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Meet the Director

Kenneth Ataga, MD

ataga

Kenneth Ataga received his medical degree from the School of Medicine at the University of Benin, Benin City, Nigeria in 1990. After completing a rotating internship at the University of Benin Teaching Hospital, he relocated to the United States when he underwent residency training in Internal Medicine at the State University of New York Health Science Center (currently Upstate Medical University) at Syracuse, NY. This was followed by a clinical and research fellowship in Hematology and Oncology at the University of North Carolina (UNC) at Chapel Hill under the mentorship of Dr. Eugene Orringer. He joined the faculty at UNC, Chapel Hill and rose to become Professor of Medicine and Director of the UNC Comprehensive Sickle Cell Program. In July, 2018, Dr. Ataga became the Plough Foundation Endowed Chair in Sickle Cell Disease and the inaugural Director of the Center for Sickle Cell Disease at the University of Tennessee Health Science Center (UTHSC) at Memphis.

Clinical Interests

Dr. Ataga’s clinical interest and expertise focuses on sickle cell disease and related hemoglobinopathies, thalassemia and other red blood cell disorders.

Research Interests

Dr. Ataga’s primary research interest is in the development of drug therapies for sickle cell disease. Over the past many years, he has led or collaborated in studies of novel drug therapies in sickle cell disease. He was the lead investigator in the clinical studies of senicapoc, a Gardos channel blocker, in patients with sickle cell disease. Dr. Ataga was also the lead investigator in the multicenter study of crizanlizumab, a humanized anti-P-selectin antibody, in sickle cell disease (Ataga KI et al, NEJM, 2017).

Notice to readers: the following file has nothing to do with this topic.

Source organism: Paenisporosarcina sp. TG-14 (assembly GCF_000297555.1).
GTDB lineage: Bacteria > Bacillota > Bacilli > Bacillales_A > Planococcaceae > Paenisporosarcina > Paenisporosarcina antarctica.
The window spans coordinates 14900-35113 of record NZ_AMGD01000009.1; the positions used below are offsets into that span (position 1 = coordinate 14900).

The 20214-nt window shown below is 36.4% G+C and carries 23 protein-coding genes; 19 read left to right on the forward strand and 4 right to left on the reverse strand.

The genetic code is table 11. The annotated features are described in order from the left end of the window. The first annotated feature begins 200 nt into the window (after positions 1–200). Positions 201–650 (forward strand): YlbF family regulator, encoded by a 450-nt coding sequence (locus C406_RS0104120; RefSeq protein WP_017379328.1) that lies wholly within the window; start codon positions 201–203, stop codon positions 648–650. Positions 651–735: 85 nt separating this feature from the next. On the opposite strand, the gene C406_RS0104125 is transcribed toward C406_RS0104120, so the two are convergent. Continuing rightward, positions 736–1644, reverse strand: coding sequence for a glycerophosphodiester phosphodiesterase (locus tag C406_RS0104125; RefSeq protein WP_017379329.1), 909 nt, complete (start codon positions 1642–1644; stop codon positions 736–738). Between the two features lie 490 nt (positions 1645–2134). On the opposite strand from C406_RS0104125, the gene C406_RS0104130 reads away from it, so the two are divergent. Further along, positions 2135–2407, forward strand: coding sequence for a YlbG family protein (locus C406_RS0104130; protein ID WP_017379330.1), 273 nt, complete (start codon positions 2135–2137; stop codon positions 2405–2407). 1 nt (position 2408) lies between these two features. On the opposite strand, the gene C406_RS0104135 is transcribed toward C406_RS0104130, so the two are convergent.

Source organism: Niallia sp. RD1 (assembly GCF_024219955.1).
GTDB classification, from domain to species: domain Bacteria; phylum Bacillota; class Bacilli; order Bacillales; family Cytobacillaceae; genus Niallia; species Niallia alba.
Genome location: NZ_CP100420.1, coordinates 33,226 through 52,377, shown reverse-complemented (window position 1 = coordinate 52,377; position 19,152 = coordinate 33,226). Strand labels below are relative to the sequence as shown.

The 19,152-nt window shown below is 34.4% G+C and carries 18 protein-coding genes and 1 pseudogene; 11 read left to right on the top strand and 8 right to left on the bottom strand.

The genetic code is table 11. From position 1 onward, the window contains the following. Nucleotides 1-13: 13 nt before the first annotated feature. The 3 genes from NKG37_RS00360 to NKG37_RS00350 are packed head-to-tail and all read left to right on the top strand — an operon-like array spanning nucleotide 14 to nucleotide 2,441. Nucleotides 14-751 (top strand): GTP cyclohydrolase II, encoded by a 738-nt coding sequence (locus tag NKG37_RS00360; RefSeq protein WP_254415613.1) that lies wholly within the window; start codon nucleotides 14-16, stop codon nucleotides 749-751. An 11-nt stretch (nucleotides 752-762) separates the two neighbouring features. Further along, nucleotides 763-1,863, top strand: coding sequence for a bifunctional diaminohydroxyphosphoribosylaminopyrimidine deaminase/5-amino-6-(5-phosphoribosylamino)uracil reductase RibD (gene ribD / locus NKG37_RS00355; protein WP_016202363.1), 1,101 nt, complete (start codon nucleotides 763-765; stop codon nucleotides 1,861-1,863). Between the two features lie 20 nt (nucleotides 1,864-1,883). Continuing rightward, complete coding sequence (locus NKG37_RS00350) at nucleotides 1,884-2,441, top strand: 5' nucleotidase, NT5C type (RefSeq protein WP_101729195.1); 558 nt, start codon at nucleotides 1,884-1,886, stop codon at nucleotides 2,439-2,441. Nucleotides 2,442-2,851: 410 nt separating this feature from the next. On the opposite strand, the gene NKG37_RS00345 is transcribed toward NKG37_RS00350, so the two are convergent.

The figure below illustrates drug targets for drug development in sickle cell disease (Ataga KI & Stocker J, Br. J Haematol, 2015).

figure 1 

2) Dr. Ataga’s research is also focused on the glomerulopathy of sickle cell disease. Specifically, he is interested in understanding the pathophysiology of albuminuria, the natural history of sickle cell disease-related glomerulopathy, and the development of treatments for sickle cell disease-related kidney disease.

The figure below illustrates the proposed mechanisms of glomerular damage in sickle cell disease (Ataga KI et al, Am J Hematol, 2014).

figure 2

3) The coagulation system is activated in sickle cell disease. With the increasing evidence that coagulation and platelet activation may contribute to the pathophysiology of this disease, Dr. Ataga is involved in studies to further define their contributions.

The figure below highlights contributors to coagulation activation in sickle cell disease (Noubouossie D et al, Blood Rev, 2016)

figure 3

 

Last Published: Mar 12, 2021